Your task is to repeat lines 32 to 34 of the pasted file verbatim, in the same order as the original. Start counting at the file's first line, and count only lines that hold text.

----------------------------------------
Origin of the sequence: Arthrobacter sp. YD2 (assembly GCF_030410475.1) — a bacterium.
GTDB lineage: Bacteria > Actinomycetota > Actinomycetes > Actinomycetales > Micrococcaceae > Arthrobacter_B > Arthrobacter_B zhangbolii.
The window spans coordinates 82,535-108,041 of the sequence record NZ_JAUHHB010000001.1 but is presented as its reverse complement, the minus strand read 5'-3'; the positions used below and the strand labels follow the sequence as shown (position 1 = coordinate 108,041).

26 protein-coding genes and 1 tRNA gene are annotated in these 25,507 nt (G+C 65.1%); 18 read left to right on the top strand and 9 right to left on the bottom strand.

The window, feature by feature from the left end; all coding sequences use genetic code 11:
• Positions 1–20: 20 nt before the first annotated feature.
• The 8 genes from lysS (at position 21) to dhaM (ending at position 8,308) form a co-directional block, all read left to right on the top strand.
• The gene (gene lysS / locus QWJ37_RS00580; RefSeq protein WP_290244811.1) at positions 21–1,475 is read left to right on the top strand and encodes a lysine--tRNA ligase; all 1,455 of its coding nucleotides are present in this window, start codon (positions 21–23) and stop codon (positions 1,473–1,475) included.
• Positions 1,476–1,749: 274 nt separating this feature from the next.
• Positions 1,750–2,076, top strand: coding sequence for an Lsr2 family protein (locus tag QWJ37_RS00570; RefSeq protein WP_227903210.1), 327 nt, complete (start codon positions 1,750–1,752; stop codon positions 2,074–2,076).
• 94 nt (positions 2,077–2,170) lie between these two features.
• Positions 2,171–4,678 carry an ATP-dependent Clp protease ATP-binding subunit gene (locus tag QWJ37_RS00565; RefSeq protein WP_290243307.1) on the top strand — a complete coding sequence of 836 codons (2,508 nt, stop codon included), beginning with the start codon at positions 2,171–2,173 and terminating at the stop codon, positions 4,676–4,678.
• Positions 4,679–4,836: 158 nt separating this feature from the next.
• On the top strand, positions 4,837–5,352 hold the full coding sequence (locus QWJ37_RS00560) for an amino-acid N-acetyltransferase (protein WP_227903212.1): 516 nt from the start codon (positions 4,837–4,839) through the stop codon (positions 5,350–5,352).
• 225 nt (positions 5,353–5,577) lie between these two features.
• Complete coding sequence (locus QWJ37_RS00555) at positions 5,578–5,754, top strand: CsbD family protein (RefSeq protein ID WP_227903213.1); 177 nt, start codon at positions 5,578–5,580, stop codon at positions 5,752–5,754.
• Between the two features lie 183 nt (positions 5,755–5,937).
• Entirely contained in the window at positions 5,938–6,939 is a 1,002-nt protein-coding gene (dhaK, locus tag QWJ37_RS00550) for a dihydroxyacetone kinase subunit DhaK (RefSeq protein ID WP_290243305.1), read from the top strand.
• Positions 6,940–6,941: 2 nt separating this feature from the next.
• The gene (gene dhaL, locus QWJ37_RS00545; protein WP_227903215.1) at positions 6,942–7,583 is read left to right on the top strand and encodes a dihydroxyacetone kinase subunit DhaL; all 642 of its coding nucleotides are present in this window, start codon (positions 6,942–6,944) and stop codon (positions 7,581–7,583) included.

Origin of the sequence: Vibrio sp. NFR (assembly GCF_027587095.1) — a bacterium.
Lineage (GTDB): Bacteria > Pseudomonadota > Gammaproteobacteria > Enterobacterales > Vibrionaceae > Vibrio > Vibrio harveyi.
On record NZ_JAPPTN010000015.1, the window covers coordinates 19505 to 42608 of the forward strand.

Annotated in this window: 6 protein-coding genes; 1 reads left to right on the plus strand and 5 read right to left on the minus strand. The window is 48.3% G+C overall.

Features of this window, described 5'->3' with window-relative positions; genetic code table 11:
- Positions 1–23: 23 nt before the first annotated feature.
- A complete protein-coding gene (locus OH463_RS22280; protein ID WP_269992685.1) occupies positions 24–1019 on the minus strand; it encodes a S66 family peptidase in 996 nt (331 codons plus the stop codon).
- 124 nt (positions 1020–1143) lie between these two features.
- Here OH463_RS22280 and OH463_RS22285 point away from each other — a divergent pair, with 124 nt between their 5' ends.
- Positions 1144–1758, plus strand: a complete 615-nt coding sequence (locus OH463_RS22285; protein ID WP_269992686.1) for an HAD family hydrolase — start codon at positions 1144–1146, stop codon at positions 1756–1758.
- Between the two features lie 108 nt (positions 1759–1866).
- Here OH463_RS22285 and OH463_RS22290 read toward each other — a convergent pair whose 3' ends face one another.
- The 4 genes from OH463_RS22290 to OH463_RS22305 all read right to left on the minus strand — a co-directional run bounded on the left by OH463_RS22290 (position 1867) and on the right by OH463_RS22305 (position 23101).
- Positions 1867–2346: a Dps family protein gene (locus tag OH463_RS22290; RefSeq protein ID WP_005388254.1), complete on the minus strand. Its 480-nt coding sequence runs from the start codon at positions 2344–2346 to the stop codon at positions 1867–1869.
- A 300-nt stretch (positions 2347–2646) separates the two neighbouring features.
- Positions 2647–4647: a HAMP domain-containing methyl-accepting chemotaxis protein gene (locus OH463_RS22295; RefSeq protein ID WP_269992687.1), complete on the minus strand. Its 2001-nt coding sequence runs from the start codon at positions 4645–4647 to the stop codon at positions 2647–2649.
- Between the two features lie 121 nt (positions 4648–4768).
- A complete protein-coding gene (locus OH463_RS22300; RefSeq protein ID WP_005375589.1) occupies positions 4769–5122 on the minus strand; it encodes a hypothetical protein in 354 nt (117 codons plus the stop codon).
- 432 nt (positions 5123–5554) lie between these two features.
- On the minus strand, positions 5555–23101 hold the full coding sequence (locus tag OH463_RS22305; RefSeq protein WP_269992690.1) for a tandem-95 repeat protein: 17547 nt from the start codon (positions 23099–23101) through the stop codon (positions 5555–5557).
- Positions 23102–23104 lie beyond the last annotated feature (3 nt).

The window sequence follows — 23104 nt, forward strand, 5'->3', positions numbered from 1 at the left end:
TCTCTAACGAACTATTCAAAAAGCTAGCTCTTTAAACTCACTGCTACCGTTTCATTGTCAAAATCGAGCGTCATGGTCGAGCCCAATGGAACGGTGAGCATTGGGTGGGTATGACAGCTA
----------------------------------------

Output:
- Here OH463_RS22285 and OH463_RS22290 read toward each other — a convergent pair whose 3' ends face one another.
- The 4 genes from OH463_RS22290 to OH463_RS22305 all read right to left on the minus strand — a co-directional run bounded on the left by OH463_RS22290 (position 1867) and on the right by OH463_RS22305 (position 23101).
- Positions 1867–2346: a Dps family protein gene (locus tag OH463_RS22290; RefSeq protein ID WP_005388254.1), complete on the minus strand. Its 480-nt coding sequence runs from the start codon at positions 2344–2346 to the stop codon at positions 1867–1869.